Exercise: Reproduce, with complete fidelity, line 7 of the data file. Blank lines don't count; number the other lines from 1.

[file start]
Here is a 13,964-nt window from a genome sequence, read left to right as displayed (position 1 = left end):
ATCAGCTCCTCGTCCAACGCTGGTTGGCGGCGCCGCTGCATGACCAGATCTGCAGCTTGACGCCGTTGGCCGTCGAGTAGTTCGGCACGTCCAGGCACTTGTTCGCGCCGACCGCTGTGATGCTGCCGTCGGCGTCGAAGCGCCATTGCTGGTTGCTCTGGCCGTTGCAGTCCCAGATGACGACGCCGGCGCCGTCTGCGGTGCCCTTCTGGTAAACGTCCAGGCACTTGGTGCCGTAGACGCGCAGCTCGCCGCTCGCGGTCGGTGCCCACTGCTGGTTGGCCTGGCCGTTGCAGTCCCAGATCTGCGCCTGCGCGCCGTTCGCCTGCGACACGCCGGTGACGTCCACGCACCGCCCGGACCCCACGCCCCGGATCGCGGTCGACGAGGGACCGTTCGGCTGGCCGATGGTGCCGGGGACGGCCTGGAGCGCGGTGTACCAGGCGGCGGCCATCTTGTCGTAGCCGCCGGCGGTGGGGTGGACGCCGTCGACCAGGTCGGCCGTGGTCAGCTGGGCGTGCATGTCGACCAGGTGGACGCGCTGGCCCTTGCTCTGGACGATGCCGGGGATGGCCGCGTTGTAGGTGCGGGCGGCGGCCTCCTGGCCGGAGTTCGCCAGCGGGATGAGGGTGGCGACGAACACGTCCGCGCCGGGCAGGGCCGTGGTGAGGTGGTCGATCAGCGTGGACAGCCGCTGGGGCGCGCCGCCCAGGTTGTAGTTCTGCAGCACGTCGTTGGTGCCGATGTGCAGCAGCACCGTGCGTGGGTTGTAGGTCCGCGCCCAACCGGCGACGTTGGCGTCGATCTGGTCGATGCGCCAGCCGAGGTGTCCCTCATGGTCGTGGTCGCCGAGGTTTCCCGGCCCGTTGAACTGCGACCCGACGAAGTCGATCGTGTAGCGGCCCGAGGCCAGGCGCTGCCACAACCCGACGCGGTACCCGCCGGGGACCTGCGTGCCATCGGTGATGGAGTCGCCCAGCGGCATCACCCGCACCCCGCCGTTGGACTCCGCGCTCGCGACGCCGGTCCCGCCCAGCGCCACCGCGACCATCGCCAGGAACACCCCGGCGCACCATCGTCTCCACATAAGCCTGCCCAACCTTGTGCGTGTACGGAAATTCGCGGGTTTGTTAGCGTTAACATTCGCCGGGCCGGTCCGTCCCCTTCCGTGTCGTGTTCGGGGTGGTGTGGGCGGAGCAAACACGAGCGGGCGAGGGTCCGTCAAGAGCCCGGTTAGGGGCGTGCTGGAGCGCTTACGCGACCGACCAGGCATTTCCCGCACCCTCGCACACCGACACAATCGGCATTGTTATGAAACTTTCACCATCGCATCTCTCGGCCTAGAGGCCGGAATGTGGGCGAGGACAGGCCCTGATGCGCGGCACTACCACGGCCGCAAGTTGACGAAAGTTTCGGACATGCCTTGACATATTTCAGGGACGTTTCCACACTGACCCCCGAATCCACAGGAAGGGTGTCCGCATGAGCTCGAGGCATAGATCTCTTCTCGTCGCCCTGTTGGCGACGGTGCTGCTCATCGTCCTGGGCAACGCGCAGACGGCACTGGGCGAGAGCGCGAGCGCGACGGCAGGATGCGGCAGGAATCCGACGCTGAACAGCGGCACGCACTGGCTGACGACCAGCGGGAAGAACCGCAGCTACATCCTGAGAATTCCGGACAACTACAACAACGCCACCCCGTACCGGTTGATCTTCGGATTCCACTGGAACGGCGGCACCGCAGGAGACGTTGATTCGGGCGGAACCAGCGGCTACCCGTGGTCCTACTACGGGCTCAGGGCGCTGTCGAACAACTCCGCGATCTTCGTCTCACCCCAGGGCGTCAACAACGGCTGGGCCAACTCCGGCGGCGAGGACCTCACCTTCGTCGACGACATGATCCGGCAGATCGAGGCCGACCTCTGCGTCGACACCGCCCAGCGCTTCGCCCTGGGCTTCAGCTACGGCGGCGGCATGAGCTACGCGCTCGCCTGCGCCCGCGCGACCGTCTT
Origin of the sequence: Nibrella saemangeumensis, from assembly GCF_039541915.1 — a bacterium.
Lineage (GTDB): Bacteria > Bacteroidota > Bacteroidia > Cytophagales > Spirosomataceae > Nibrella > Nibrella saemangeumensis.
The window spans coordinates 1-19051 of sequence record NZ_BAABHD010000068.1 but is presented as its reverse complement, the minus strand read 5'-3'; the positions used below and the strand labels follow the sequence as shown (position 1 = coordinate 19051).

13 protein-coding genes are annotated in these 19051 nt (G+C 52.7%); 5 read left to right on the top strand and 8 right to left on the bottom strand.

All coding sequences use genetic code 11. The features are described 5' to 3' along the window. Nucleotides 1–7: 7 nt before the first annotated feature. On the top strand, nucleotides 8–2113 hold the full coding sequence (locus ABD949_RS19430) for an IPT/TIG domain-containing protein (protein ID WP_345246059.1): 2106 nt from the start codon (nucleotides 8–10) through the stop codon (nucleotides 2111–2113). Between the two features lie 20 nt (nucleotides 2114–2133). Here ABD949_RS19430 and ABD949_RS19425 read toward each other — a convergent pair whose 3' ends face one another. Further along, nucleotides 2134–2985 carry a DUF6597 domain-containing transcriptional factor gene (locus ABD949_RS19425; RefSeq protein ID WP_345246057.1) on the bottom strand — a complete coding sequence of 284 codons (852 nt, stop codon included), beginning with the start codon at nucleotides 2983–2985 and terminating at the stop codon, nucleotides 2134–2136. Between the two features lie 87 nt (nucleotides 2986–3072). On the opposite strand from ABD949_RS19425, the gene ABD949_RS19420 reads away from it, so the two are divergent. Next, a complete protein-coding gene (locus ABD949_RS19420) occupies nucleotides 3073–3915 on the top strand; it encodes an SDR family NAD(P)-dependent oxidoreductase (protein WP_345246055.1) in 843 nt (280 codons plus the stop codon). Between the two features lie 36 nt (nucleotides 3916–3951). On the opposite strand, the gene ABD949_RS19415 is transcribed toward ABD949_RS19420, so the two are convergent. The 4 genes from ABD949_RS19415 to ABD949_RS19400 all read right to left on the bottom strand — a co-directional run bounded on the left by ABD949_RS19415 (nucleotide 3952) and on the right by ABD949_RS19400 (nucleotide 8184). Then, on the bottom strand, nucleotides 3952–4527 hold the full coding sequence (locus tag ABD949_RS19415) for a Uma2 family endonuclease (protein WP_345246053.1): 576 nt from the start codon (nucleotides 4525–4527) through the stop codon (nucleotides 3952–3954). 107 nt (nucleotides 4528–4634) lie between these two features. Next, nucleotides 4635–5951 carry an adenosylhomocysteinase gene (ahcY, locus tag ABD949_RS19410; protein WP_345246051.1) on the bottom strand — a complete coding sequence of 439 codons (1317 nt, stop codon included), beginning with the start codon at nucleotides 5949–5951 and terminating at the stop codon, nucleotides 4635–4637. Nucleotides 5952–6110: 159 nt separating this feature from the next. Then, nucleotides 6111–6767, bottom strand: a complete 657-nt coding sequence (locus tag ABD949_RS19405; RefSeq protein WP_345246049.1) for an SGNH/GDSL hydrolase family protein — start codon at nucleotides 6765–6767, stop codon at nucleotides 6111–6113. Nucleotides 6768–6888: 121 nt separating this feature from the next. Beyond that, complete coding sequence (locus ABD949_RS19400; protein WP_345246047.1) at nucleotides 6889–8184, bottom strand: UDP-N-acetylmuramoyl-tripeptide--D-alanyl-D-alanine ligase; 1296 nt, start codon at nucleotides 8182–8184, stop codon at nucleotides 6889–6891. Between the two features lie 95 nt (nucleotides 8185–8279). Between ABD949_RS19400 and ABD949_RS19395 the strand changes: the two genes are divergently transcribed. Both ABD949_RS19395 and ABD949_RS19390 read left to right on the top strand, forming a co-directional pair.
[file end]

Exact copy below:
All coding sequences use genetic code 11. The features are described 5' to 3' along the window. Nucleotides 1–7: 7 nt before the first annotated feature. On the top strand, nucleotides 8–2113 hold the full coding sequence (locus ABD949_RS19430) for an IPT/TIG domain-containing protein (protein ID WP_345246059.1): 2106 nt from the start codon (nucleotides 8–10) through the stop codon (nucleotides 2111–2113). Between the two features lie 20 nt (nucleotides 2114–2133). Here ABD949_RS19430 and ABD949_RS19425 read toward each other — a convergent pair whose 3' ends face one another. Further along, nucleotides 2134–2985 carry a DUF6597 domain-containing transcriptional factor gene (locus ABD949_RS19425; RefSeq protein ID WP_345246057.1) on the bottom strand — a complete coding sequence of 284 codons (852 nt, stop codon included), beginning with the start codon at nucleotides 2983–2985 and terminating at the stop codon, nucleotides 2134–2136. Between the two features lie 87 nt (nucleotides 2986–3072). On the opposite strand from ABD949_RS19425, the gene ABD949_RS19420 reads away from it, so the two are divergent. Next, a complete protein-coding gene (locus ABD949_RS19420) occupies nucleotides 3073–3915 on the top strand; it encodes an SDR family NAD(P)-dependent oxidoreductase (protein WP_345246055.1) in 843 nt (280 codons plus the stop codon). Between the two features lie 36 nt (nucleotides 3916–3951). On the opposite strand, the gene ABD949_RS19415 is transcribed toward ABD949_RS19420, so the two are convergent. The 4 genes from ABD949_RS19415 to ABD949_RS19400 all read right to left on the bottom strand — a co-directional run bounded on the left by ABD949_RS19415 (nucleotide 3952) and on the right by ABD949_RS19400 (nucleotide 8184). Then, on the bottom strand, nucleotides 3952–4527 hold the full coding sequence (locus tag ABD949_RS19415) for a Uma2 family endonuclease (protein WP_345246053.1): 576 nt from the start codon (nucleotides 4525–4527) through the stop codon (nucleotides 3952–3954). 107 nt (nucleotides 4528–4634) lie between these two features. Next, nucleotides 4635–5951 carry an adenosylhomocysteinase gene (ahcY, locus tag ABD949_RS19410; protein WP_345246051.1) on the bottom strand — a complete coding sequence of 439 codons (1317 nt, stop codon included), beginning with the start codon at nucleotides 5949–5951 and terminating at the stop codon, nucleotides 4635–4637. Nucleotides 5952–6110: 159 nt separating this feature from the next. Then, nucleotides 6111–6767, bottom strand: a complete 657-nt coding sequence (locus tag ABD949_RS19405; RefSeq protein WP_345246049.1) for an SGNH/GDSL hydrolase family protein — start codon at nucleotides 6765–6767, stop codon at nucleotides 6111–6113. Nucleotides 6768–6888: 121 nt separating this feature from the next. Beyond that, complete coding sequence (locus ABD949_RS19400; protein WP_345246047.1) at nucleotides 6889–8184, bottom strand: UDP-N-acetylmuramoyl-tripeptide--D-alanyl-D-alanine ligase; 1296 nt, start codon at nucleotides 8182–8184, stop codon at nucleotides 6889–6891. Between the two features lie 95 nt (nucleotides 8185–8279). Between ABD949_RS19400 and ABD949_RS19395 the strand changes: the two genes are divergently transcribed. Both ABD949_RS19395 and ABD949_RS19390 read left to right on the top strand, forming a co-directional pair.